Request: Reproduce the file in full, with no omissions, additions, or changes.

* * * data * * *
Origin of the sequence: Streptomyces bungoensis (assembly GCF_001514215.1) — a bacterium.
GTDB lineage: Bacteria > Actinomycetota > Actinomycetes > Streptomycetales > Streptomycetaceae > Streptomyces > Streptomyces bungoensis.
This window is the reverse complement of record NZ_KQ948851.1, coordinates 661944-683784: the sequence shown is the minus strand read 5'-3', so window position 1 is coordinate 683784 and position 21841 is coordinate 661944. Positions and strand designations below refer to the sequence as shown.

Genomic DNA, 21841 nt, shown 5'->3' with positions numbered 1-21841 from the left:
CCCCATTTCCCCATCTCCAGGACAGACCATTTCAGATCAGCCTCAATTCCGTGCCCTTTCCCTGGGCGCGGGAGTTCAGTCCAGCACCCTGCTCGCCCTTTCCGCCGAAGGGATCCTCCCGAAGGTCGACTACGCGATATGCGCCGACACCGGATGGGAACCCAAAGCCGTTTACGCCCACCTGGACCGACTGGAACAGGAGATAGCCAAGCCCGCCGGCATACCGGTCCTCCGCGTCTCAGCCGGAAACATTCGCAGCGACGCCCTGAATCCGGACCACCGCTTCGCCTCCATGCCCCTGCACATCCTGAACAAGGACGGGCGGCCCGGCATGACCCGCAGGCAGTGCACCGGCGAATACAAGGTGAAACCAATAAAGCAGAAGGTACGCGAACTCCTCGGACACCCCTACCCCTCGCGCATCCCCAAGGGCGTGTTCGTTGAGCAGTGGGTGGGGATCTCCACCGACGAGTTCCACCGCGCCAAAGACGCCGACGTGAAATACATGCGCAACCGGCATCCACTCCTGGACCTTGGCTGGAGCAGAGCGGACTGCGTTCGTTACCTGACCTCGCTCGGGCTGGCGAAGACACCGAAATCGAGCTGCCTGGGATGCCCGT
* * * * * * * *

Origin of the sequence: Streptomyces bungoensis (assembly GCF_001514215.1) — a bacterium.
GTDB lineage: Bacteria > Actinomycetota > Actinomycetes > Streptomycetales > Streptomycetaceae > Streptomyces > Streptomyces bungoensis.
This window is the reverse complement of record NZ_KQ948851.1, coordinates 661944-683784: the sequence shown is the minus strand read 5'-3', so window position 1 is coordinate 683784 and position 21841 is coordinate 661944. Positions and strand designations below refer to the sequence as shown.

Genomic DNA, 21841 nt, shown 5'->3' with positions numbered 1-21841 from the left:
CCCCATTTCCCCATCTCCAGGACAGACCATTTCAGATCAGCCTCAATTCCGTGCCCTTTCCCTGGGCGCGGGAGTTCAGTCCAGCACCCTGCTCGCCCTTTCCGCCGAAGGGATCCTCCCGAAGGTCGACTACGCGATATGCGCCGACACCGGATGGGAACCCAAAGCCGTTTACGCCCACCTGGACCGACTGGAACAGGAGATAGCCAAGCCCGCCGGCATACCGGTCCTCCGCGTCTCAGCCGGAAACATTCGCAGCGACGCCCTGAATCCGGACCACCGCTTCGCCTCCATGCCCCTGCACATCCTGAACAAGGACGGGCGGCCCGGCATGACCCGCAGGCAGTGCACCGGCGAATACAAGGTGAAACCAATAAAGCAGAAGGTACGCGAACTCCTCGGACACCCCTACCCCTCGCGCATCCCCAAGGGCGTGTTCGTTGAGCAGTGGGTGGGGATCTCCACCGACGAGTTCCACCGCGCCAAAGACGCCGACGTGAAATACATGCGCAACCGGCATCCACTCCTGGACCTTGGCTGGAGCAGAGCGGACTGCGTTCGTTACCTGACCTCGCTCGGGCTGGCGAAGACACCGAAATCGAGCTGCCTGGGATGCCCGT